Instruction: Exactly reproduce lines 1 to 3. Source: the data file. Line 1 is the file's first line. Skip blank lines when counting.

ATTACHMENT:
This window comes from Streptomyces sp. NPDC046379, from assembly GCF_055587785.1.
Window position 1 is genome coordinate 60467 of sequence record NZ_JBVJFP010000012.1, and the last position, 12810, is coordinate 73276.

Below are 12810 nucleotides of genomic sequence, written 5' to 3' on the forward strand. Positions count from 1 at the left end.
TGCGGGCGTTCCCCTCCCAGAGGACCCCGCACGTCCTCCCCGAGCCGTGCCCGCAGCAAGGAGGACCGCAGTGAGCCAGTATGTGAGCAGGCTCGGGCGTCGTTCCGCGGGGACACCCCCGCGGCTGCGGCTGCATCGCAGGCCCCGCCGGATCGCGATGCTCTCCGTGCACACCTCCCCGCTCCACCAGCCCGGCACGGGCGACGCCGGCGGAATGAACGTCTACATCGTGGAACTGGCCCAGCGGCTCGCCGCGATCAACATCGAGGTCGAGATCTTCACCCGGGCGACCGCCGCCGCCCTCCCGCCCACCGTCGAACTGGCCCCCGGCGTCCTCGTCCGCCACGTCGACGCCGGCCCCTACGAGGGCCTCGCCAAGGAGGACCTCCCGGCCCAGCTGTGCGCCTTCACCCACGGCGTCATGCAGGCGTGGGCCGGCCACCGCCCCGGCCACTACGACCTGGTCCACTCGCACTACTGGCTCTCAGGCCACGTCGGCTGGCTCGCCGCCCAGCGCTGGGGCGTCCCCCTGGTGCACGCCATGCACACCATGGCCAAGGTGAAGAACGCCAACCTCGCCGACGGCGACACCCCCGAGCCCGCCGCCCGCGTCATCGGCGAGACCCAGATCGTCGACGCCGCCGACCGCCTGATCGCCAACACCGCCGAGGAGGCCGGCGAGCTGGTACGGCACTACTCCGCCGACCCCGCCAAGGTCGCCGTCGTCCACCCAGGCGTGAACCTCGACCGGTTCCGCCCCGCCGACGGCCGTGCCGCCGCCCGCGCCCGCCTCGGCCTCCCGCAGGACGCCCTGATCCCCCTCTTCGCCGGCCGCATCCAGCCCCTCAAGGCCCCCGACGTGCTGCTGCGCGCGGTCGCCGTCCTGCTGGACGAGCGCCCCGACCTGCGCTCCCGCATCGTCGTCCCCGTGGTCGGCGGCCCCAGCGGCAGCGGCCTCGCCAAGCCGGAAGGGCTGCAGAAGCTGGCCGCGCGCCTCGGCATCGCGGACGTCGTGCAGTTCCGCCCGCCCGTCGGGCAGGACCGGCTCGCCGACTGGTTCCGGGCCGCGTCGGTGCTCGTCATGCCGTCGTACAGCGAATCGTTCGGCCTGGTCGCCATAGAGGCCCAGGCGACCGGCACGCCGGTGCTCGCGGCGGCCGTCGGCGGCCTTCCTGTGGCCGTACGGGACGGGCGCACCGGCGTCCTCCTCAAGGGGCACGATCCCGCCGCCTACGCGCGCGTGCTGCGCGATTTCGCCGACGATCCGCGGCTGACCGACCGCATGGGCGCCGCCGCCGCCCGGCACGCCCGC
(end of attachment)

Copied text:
This window comes from Streptomyces sp. NPDC046379, from assembly GCF_055587785.1.
Window position 1 is genome coordinate 60467 of sequence record NZ_JBVJFP010000012.1, and the last position, 12810, is coordinate 73276.

Below are 12810 nucleotides of genomic sequence, written 5' to 3' on the forward strand. Positions count from 1 at the left end.